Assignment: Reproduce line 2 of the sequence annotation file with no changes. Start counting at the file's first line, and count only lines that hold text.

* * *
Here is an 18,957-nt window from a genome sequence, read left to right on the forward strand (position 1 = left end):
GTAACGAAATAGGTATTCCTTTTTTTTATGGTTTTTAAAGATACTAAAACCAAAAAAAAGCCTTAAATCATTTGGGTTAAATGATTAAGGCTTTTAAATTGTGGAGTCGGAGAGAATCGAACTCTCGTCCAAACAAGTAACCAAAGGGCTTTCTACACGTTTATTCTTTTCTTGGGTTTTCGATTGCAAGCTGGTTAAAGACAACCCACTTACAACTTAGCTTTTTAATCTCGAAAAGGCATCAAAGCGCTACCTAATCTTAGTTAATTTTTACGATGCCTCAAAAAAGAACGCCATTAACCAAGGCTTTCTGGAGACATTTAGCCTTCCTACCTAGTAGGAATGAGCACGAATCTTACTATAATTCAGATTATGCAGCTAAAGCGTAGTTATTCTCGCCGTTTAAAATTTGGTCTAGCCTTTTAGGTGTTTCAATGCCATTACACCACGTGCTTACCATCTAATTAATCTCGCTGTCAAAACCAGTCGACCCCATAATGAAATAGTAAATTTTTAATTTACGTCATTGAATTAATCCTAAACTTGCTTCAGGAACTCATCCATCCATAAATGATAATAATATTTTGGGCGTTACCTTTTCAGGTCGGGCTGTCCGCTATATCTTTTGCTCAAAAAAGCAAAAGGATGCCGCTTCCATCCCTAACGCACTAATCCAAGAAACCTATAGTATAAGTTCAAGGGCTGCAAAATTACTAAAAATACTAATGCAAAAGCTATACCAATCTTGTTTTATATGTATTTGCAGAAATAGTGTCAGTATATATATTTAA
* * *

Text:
GTAACGAAATAGGTATTCCTTTTTTTTATGGTTTTTAAAGATACTAAAACCAAAAAAAAGCCTTAAATCATTTGGGTTAAATGATTAAGGCTTTTAAATTGTGGAGTCGGAGAGAATCGAACTCTCGTCCAAACAAGTAACCAAAGGGCTTTCTACACGTTTATTCTTTTCTTGGGTTTTCGATTGCAAGCTGGTTAAAGACAACCCACTTACAACTTAGCTTTTTAATCTCGAAAAGGCATCAAAGCGCTACCTAATCTTAGTTAATTTTTACGATGCCTCAAAAAAGAACGCCATTAACCAAGGCTTTCTGGAGACATTTAGCCTTCCTACCTAGTAGGAATGAGCACGAATCTTACTATAATTCAGATTATGCAGCTAAAGCGTAGTTATTCTCGCCGTTTAAAATTTGGTCTAGCCTTTTAGGTGTTTCAATGCCATTACACCACGTGCTTACCATCTAATTAATCTCGCTGTCAAAACCAGTCGACCCCATAATGAAATAGTAAATTTTTAATTTACGTCATTGAATTAATCCTAAACTTGCTTCAGGAACTCATCCATCCATAAATGATAATAATATTTTGGGCGTTACCTTTTCAGGTCGGGCTGTCCGCTATATCTTTTGCTCAAAAAAGCAAAAGGATGCCGCTTCCATCCCTAACGCACTAATCCAAGAAACCTATAGTATAAGTTCAAGGGCTGCAAAATTACTAAAAATACTAATGCAAAAGCTATACCAATCTTGTTTTATATGTATTTGCAGAAATAGTGTCAGTATATATATTTAA